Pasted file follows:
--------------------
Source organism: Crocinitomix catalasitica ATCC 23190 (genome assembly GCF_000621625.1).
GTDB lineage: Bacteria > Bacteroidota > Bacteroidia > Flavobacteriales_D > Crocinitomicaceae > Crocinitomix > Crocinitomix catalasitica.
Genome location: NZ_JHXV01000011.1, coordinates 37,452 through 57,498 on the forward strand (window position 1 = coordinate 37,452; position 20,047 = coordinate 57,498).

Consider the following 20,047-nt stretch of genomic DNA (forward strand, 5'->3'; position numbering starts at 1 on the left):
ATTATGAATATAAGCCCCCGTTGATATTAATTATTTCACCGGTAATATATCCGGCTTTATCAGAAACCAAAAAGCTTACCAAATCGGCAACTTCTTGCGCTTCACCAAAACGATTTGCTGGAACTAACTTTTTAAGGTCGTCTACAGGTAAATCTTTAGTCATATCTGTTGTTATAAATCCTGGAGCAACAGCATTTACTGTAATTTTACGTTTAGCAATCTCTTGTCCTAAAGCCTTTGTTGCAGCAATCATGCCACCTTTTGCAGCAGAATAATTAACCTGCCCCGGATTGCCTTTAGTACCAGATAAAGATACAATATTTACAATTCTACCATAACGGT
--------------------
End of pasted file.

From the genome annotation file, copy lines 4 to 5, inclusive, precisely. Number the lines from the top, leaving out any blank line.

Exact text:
Consider the following 20,047-nt stretch of genomic DNA (forward strand, 5'->3'; position numbering starts at 1 on the left):
ATTATGAATATAAGCCCCCGTTGATATTAATTATTTCACCGGTAATATATCCGGCTTTATCAGAAACCAAAAAGCTTACCAAATCGGCAACTTCTTGCGCTTCACCAAAACGATTTGCTGGAACTAACTTTTTAAGGTCGTCTACAGGTAAATCTTTAGTCATATCTGTTGTTATAAATCCTGGAGCAACAGCATTTACTGTAATTTTACGTTTAGCAATCTCTTGTCCTAAAGCCTTTGTTGCAGCAATCATGCCACCTTTTGCAGCAGAATAATTAACCTGCCCCGGATTGCCTTTAGTACCAGATAAAGATACAATATTTACAATTCTACCATAACGGT